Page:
News | December 11, 2019

A Good Deed….

Where the parties to a transaction or other arrangement are required by law, or otherwise agree, to record their agreement in a written document, the applicable execution formalities will depend on the type of document concerned. Generally, English law makes a distinction between: (i) deeds; and (ii) simple contracts. Additional execution formalities apply where a document is structured as a deed.

These execution formalities also differ according to the legal personality of the executing party. Different statutory regimes can apply to the execution of deeds by individuals, companies, limited liability partnerships and trustees of pension schemes. If the applicable formalities are not properly observed, this could affect the validity and enforceability of the document concerned.

The Gleeds case[1]

In 2014, the High Court reinforced the “supreme importance” of ensuring documents making changes to a pension scheme are correctly executed. The case involved around 30 deeds relating to a pension scheme that was established in 1974 for employees of partnerships and companies within the Gleeds group. The judge ruled that none of those documents had ben validly executed as a deed. The fault lay in failing to get the partners’ signatures on the deeds witnessed in accordance with the Law of Property (Miscellaneous Provisions) at 1989. The defective deeds purported to make various changes, such as introducing a money purchase section, reducing accrual rates, introducing member contributions, and closing the scheme to future accrual.

The judgement in Gleeds had very serious implications for both the scheme and the sponsoring employer.

Wood v Commercial First Business Limited[2]

In November 2019 the High Court issued another judgement in relation to execution formalities in relation to deeds. In this instance, mortgage deeds were under the judicial microscope but the principle discussed below applies equally to mortgage scheme deeds.

The case arose out of two disputed mortgages relating to a buffalo farm in Somerset. One of the grounds on which the farmer (the borrower) challenged the mortgages was that they had not been properly executed as deeds. A key legal requirement for a deed executed by an individual is that it must be signed by the individual in the presence of an independent witness who attests the signature.

In this case, the farmer sought to challenge the validity and enforceability of the deeds on a number of grounds. This included her arguing that, in order to be valid, both the person executing the deed and the witness must not only sign the deed but they must do so in the presence of the other. The lender on the other hand argued that while the person executing the deed must certainly sign in the presence of the witness, the witness need not sign in the presence of the person executing the deed. The witness was in fact present when the farmer signed in her capacity as a borrower, but the witness signature was added after the event, as it were.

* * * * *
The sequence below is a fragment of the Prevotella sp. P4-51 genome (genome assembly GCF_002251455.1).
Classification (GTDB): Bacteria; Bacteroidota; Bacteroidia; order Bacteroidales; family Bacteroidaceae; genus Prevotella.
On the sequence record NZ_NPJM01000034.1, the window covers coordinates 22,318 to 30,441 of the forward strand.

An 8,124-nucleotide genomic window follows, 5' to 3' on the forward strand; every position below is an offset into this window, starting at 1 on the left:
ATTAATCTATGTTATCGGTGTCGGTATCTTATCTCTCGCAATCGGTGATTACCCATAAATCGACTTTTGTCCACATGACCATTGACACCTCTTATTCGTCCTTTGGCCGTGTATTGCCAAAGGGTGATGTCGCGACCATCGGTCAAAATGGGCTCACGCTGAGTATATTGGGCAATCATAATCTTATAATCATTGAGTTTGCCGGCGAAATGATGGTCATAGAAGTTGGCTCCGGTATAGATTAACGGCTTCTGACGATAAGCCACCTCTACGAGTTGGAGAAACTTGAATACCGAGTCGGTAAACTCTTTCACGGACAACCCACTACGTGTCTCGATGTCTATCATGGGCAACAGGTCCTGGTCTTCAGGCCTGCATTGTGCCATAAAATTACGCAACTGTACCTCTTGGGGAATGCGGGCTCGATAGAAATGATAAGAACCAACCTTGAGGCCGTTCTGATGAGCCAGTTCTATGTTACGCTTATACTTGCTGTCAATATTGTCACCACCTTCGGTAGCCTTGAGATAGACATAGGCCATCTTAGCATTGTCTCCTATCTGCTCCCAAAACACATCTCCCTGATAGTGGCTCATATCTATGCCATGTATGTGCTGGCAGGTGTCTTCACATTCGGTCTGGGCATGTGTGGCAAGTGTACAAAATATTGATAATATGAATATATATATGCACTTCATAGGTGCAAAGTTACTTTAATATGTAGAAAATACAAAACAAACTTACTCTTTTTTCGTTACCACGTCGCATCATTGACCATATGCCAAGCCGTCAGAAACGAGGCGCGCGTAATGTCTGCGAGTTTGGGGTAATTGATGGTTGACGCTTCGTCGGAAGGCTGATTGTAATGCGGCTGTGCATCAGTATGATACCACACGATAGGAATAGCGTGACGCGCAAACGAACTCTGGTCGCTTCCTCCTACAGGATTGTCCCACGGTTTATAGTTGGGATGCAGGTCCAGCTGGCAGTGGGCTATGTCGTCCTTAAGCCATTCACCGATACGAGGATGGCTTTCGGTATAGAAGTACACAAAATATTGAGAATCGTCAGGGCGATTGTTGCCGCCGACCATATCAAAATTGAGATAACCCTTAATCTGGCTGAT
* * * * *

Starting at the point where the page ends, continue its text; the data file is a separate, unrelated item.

What does the law say?

Section 1(3) of the Law of Property (Miscellaneous Provisions) Act 1989 provides that an instrument is validly executed as a deed by an individual if, and only if, it is signed by the individual in the presence of a witness who attests the signature. The farmer did not dispute that she had executed the mortgage deed in the presence of a witness. However, she contended that to satisfy section 1(3), both the person executing the deed and the witness must sign the deed in each other’s presence.

Was the deed valid?

While the Court accepted that the witness had not signed the mortgage deed in the farmer’s presence, it found that this did not invalidate the deed. The Court held that on the proper interpretation of section 1(3), while it was necessary for the person executing the deed to sign “in the presence of” a witness, by contrast there was no additional requirement for the witness to sign in the presence of the executing party.

The Court considered that those responsible for drafting the relevant legislation could easily have included a requirement that the witness should sign in the presence of the executing party (e.g. by including the same language in relation to the witness), but they didn’t. This was unlikely to be an accidental omission.

The farmer’s claim on the grounds of lack of due attestation was therefore rejected, however, she was successful in her challenge on other grounds (Consumer Credit Act 1974).

WB Comment

The buffalo farm case (a unique feature) clarifies the legislation as far as the timing of witness attestation is concerned. Some might say that it is a “lucky” judgement on this particular point. A different judge may have reached a different conclusion.

Nevertheless, this judgement and Gleeds case emphasises the importance of following execution formalities. For pension schemes, both the relevant legislation and the provisions laid out in scheme documentation need careful checking when it comes to executing documents in relation to a scheme.

Scheme trustees and sponsoring employers must follow their lawyer’s advice when executing deeds. Getting this wrong can have a domino effect in terms of subsequent documentation and be very costly in terms of liabilities for the scheme and the legal fees necessary to fix things!

[1] [2014] EWHC 1178 (Ch)

[2] [2019] EWHC 2205 (Ch)